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Review: Hunters by Aoife Marie Sheridan

Summary

Her life so far has been tough. Having witnessed her family’s death and her mother’s suicide, she’s been taken in by a priest, who believes her when she says that she sees ghosts. Father Peter trains her as a demon hunter with three other members, one being Daniel, who isn’t what he seems.

But when a possession goes wrong, and ghosts start to attack Abigail, the tight rope she has on her emotions soon starts to loosen. Abigail draws the unwanted attention of the Reote, and she finds out a lot more than she was willing to learn. Knowledge is power, but for Abigail, it’s her undoing, and the only thing keeping her together is Daniel.

Review

I found Hunters to be mysterious, fascinating and utterly different from anything I have read on the book market today. Abigail is a teenage girl, out in the world alone, well besides for her demon hunting family. Her job is demon hunting, but not, as we see in other novels, in secret. These demons resemble the inner demons of human beings and this group is called by the family to stop them, almost as if the world knows of their existence. 

Through the many twists and turns of the plot, we are brought through so many obstacles Abigail must face, including her not so human semi love interest Daniel. I wouldn’t say that the romance fell flat in this novel, it was clearly set up for the rest of the series. That being said, we did not really get to see the true extent of it.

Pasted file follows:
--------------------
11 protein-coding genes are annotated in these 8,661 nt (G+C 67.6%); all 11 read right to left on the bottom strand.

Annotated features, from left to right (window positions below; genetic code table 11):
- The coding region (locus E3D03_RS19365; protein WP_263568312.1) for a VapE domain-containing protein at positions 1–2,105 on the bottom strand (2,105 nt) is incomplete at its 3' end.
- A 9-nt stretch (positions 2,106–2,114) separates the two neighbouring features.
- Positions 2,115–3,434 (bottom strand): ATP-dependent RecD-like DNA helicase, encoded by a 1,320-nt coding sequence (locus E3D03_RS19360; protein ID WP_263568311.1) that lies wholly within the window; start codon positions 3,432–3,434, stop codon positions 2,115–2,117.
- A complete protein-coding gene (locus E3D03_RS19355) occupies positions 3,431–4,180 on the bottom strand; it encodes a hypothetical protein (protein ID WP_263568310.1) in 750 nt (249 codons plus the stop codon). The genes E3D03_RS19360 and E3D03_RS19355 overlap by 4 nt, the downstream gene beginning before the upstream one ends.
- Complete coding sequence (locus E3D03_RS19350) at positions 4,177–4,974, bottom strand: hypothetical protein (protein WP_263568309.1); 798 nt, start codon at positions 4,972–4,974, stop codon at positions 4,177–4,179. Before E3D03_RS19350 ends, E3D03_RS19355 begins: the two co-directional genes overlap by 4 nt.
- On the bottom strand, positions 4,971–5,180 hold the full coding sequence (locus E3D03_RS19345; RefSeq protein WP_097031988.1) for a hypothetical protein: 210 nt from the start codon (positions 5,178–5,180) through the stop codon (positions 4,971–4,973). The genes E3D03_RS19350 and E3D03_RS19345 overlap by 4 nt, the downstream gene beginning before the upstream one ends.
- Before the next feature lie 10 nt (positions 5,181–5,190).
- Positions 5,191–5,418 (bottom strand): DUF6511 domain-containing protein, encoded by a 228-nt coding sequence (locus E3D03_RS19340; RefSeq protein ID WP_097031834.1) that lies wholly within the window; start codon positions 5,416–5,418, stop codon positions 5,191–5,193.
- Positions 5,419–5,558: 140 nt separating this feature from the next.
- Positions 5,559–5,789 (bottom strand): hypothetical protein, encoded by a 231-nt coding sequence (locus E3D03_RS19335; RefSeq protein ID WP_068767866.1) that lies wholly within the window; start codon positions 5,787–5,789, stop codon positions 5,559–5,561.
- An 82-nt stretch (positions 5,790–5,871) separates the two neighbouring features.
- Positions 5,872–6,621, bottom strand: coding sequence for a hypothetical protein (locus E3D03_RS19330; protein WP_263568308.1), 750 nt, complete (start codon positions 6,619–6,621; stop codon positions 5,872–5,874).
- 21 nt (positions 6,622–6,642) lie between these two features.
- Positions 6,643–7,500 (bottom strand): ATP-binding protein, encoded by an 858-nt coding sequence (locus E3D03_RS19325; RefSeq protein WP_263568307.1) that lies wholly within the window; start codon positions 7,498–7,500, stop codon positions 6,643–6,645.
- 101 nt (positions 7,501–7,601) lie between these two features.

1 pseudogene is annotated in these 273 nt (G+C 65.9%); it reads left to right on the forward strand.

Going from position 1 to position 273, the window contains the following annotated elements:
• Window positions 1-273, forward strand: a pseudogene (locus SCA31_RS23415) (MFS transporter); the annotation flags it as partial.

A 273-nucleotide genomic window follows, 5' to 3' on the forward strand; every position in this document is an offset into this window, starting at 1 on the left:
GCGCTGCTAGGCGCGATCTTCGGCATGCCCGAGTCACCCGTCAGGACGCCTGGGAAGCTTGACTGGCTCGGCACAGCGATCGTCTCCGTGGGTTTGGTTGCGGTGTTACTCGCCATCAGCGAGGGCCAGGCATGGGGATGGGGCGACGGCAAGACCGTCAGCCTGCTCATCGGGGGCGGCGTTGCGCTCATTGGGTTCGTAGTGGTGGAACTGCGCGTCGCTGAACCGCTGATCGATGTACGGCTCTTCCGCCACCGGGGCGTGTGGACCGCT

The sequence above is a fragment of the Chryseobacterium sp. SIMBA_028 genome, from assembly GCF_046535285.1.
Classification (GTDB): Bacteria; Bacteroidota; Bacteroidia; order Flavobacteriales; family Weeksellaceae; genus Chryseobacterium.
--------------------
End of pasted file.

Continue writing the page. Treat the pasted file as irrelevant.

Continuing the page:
The ending is mainly where I find most of my issue with the book, or that there is one. At a mere 185 pages, the story went too quickly and ending abruptly. My annoyance stemmed mainly from me not being done with the story, at the point in which it ends is exactly when you want more. Not in a cliff hanger way, but in, the story should have been longer. However I do see what the author did there, reeling the audience in to the next book.

Overall, I loved the authenticity of this book. Just when you could begin to expect something, the whole plot shifts into a different direction making it entertaining and impossible to put down. 

Reviewed by Rachel Keane

Pages: 185 pages
Publisher: Aoife Marie Sheridan (September 14, 2014)

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